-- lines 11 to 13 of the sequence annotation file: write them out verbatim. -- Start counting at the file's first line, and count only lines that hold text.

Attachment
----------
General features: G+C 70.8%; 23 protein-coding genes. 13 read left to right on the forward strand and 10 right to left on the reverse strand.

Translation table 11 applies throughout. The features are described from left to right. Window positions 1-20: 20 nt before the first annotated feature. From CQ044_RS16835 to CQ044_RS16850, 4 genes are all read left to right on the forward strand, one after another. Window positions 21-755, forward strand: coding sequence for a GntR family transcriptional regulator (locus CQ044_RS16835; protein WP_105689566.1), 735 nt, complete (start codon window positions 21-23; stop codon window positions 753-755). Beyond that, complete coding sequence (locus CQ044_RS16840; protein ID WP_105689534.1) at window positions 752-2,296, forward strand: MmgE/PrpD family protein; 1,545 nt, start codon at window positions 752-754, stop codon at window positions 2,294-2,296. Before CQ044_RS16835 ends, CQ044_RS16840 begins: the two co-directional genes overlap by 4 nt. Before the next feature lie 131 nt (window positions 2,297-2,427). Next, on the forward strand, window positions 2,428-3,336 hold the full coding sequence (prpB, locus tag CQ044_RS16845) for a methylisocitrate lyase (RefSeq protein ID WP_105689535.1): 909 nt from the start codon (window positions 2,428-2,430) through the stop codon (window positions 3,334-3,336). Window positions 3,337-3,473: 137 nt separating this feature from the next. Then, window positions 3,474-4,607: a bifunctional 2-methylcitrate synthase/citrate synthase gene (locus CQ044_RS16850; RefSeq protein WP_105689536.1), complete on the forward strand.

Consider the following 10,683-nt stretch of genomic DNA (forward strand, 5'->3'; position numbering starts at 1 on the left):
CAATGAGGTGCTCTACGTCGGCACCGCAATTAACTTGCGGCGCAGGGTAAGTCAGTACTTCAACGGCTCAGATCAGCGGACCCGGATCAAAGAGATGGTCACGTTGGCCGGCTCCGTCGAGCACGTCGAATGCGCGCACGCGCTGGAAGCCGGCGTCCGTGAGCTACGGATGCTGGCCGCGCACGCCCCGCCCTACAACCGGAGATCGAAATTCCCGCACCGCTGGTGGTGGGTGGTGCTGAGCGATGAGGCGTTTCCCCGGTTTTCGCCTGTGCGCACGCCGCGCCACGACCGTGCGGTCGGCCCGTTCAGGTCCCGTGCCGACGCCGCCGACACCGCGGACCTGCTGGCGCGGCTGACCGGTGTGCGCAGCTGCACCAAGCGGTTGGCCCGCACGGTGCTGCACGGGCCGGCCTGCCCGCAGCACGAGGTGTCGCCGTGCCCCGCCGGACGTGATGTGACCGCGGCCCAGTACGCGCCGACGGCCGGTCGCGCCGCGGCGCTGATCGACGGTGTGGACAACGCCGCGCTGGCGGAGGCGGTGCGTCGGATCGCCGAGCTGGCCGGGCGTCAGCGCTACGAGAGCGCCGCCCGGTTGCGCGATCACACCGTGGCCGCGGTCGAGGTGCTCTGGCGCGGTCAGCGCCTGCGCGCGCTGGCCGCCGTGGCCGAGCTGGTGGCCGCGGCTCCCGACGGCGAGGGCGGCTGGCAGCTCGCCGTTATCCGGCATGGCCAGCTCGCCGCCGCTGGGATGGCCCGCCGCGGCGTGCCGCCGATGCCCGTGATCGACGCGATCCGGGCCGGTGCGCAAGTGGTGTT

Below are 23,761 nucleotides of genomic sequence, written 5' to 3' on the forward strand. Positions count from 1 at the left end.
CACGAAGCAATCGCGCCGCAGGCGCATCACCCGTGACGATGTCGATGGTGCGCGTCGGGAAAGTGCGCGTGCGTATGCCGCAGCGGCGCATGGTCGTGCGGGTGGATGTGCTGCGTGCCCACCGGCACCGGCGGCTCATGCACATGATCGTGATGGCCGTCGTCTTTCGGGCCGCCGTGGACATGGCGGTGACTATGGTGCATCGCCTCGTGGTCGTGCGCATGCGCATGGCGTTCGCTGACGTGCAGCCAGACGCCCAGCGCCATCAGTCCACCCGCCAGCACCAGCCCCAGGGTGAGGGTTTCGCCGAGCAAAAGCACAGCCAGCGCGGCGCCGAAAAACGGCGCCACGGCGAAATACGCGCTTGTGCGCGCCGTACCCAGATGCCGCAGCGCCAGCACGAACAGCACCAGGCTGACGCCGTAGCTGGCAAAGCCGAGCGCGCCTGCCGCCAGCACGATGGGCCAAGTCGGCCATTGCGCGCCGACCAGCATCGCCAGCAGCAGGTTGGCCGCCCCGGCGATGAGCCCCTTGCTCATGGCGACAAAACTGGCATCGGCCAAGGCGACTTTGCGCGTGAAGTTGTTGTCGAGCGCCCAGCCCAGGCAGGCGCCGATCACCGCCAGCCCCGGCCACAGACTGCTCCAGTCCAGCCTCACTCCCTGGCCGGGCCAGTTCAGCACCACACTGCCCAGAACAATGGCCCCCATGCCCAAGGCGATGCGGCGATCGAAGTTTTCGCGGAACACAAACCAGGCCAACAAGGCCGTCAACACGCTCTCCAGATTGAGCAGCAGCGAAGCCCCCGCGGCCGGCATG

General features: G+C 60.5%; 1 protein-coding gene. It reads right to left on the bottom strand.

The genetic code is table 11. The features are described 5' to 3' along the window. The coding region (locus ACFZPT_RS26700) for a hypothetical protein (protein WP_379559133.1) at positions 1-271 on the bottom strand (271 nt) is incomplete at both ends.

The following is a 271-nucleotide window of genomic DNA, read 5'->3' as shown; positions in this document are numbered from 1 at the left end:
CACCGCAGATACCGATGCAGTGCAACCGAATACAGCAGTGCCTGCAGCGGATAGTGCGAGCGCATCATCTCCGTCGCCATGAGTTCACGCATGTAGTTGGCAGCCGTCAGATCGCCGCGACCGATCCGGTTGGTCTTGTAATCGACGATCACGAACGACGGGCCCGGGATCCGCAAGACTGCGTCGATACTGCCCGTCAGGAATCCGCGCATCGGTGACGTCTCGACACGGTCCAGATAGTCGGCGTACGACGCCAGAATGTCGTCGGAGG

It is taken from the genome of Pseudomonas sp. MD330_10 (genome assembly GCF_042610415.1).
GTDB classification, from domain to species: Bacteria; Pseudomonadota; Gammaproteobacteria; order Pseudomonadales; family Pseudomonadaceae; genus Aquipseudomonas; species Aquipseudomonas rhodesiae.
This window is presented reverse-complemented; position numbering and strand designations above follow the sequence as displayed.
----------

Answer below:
It is taken from the genome of Pseudomonas sp. MD330_10 (genome assembly GCF_042610415.1).
GTDB classification, from domain to species: Bacteria; Pseudomonadota; Gammaproteobacteria; order Pseudomonadales; family Pseudomonadaceae; genus Aquipseudomonas; species Aquipseudomonas rhodesiae.
This window is presented reverse-complemented; position numbering and strand designations above follow the sequence as displayed.